He also smelled different. I’m particularly sensitive to odors and he had this smell about him at the end of the day when he came home and, well, it was just him. Kind of musky and tired and so very, very human. He smelled of honesty and vulnerability. I would love just nestling against his cheek and drawing him in deeply, his arm around my shoulders as he asked me about my day, his words washing over me as I bathed in his presence. But now that we were spending entire days together, he wasn’t the same. He was guarded and anxious and he smelled bitter, like a car that just avoided an accident. I found it uncomfortable to be the same room with him sometimes, but I couldn’t say anything.

The days passed and our routine morphed in odd little ways.

I found myself trying to avoid him much of the time, going to the furthest opposite corner of the living room to do my thing or going to the bedroom instead. He was fine with my absence, or the absence of my desire for his attention, and when we reconnected sporadically during the day he’d act as if he were terribly curious about what I’d been doing. Yet he knew full well what I’d been up to while he worked. This made me want to avoid him more often, if only to interject some mystery into our relationship. But there was only so much I could even contemplate doing that would be different; after all, we were stuck in the same spaces and I wasn’t really one to invent entirely new activities unless an opportunity presented itself.

One of his new routines was to spontaneously decide he needed a break and want to go for a stroll together. We’d traditionally tried to spend some time outside together in the mornings and again every evening, and I’d been so happy with that arrangement. Rain or shine we’d spend time just taking in the moments, all of the sights and smells and sounds, encountering others and interacting with them. We never talked much during those times, but we were together, nevertheless. But now he’d grab me and we’d go out because he wanted to, and that felt entirely different, as if I was just coming along for the ride or as an excuse for his behavior. Many times he’d be on a call, talking into the space in front of him instead of sharing the space with me. I began dreading the likelihood he would ask to go out and I tried to show him with my body language that I wasn’t interested. But he didn’t care.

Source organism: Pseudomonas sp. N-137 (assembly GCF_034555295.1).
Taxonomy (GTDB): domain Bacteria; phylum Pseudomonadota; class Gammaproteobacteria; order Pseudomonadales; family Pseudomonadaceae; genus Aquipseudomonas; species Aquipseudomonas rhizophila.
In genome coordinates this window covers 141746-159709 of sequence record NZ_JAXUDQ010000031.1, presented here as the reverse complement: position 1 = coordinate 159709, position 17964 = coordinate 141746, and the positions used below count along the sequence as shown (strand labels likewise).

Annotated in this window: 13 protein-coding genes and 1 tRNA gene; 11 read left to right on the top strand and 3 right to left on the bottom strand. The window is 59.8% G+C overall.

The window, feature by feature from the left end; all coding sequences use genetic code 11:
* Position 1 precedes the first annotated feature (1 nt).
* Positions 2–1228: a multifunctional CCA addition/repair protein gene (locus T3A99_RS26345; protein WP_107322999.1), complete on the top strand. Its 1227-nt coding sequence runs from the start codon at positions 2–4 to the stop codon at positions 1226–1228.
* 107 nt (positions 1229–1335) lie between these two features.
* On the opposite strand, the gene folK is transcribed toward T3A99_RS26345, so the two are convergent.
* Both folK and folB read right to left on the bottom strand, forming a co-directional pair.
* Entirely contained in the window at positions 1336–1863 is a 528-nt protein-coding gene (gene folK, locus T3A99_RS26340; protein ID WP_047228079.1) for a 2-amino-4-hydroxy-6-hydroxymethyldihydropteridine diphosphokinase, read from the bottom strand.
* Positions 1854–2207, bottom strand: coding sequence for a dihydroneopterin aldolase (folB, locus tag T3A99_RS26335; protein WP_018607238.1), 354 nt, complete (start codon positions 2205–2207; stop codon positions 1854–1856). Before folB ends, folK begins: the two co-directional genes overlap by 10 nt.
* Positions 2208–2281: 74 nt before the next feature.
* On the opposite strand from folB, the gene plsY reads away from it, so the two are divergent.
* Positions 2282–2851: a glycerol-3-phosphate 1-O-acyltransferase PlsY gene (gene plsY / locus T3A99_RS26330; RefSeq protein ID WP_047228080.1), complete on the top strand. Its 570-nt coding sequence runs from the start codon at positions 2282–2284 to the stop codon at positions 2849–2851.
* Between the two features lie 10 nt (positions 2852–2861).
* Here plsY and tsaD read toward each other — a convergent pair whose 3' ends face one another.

Even sleeping together felt different, somehow distant also. He tossed and turned a lot more, which made it difficult for me to stay in any one position for much of the night. I don’t know if he was troubled by what he had done during the day or something else, but I could sense his agitation even when he was unconscious. When he moved, II felt as though I was in his way. 

It became clear to me after a while that we had no capacity for trying to resolve these issues. We’d never really had any differences to speak of, not when we had our established and mostly independent routines. Now that we were together pretty much all the time, it revealed that we had never consciously tried to shape our time together, so it evolved on its own. We evolved on our own.

I knew from my friends that many of them were experiencing similar challenges. They were learning more about their partners and didn’t like much of what they discovered. They also noted that few of their partnerships evidenced much if any interest in learning more about them. We were expected to remain unchanged, somehow, or unquestionably adaptable as our partners went their own ways.

Who knows where this will go, but I’ve begun to ask myself if it’s even possible for a dog to divorce her owner. 

[This story is from the upcoming collection of pandemic-themed stories entitled Strange In Place]